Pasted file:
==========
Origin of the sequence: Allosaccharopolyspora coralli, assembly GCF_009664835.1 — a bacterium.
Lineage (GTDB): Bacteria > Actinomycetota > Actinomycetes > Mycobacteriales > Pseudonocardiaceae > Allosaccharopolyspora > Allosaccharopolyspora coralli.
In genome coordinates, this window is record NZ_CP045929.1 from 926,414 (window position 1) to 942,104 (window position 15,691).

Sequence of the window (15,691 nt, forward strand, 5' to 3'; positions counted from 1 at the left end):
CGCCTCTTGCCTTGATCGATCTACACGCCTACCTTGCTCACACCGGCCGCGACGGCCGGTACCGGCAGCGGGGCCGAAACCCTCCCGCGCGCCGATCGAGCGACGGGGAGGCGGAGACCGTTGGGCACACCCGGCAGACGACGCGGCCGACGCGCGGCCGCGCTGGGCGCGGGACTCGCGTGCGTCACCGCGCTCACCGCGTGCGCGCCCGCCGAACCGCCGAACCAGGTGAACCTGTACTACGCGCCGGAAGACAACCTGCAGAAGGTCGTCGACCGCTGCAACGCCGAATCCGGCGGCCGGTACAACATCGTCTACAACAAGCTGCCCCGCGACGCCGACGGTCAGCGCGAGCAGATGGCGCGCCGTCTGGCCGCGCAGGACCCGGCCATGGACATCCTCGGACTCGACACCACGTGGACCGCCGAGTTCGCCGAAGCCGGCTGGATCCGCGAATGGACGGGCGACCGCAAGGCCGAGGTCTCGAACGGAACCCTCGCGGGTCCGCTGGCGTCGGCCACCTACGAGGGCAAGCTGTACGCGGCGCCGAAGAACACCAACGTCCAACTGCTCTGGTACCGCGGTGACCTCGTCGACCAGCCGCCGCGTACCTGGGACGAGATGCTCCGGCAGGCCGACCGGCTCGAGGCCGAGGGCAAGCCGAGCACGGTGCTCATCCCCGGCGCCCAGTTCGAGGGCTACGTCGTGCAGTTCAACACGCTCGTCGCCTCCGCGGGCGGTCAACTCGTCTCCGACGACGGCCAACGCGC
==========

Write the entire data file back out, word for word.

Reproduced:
Origin of the sequence: Allosaccharopolyspora coralli, assembly GCF_009664835.1 — a bacterium.
Lineage (GTDB): Bacteria > Actinomycetota > Actinomycetes > Mycobacteriales > Pseudonocardiaceae > Allosaccharopolyspora > Allosaccharopolyspora coralli.
In genome coordinates, this window is record NZ_CP045929.1 from 926,414 (window position 1) to 942,104 (window position 15,691).

Sequence of the window (15,691 nt, forward strand, 5' to 3'; positions counted from 1 at the left end):
CGCCTCTTGCCTTGATCGATCTACACGCCTACCTTGCTCACACCGGCCGCGACGGCCGGTACCGGCAGCGGGGCCGAAACCCTCCCGCGCGCCGATCGAGCGACGGGGAGGCGGAGACCGTTGGGCACACCCGGCAGACGACGCGGCCGACGCGCGGCCGCGCTGGGCGCGGGACTCGCGTGCGTCACCGCGCTCACCGCGTGCGCGCCCGCCGAACCGCCGAACCAGGTGAACCTGTACTACGCGCCGGAAGACAACCTGCAGAAGGTCGTCGACCGCTGCAACGCCGAATCCGGCGGCCGGTACAACATCGTCTACAACAAGCTGCCCCGCGACGCCGACGGTCAGCGCGAGCAGATGGCGCGCCGTCTGGCCGCGCAGGACCCGGCCATGGACATCCTCGGACTCGACACCACGTGGACCGCCGAGTTCGCCGAAGCCGGCTGGATCCGCGAATGGACGGGCGACCGCAAGGCCGAGGTCTCGAACGGAACCCTCGCGGGTCCGCTGGCGTCGGCCACCTACGAGGGCAAGCTGTACGCGGCGCCGAAGAACACCAACGTCCAACTGCTCTGGTACCGCGGTGACCTCGTCGACCAGCCGCCGCGTACCTGGGACGAGATGCTCCGGCAGGCCGACCGGCTCGAGGCCGAGGGCAAGCCGAGCACGGTGCTCATCCCCGGCGCCCAGTTCGAGGGCTACGTCGTGCAGTTCAACACGCTCGTCGCCTCCGCGGGCGGTCAACTCGTCTCCGACGACGGCCAACGCGC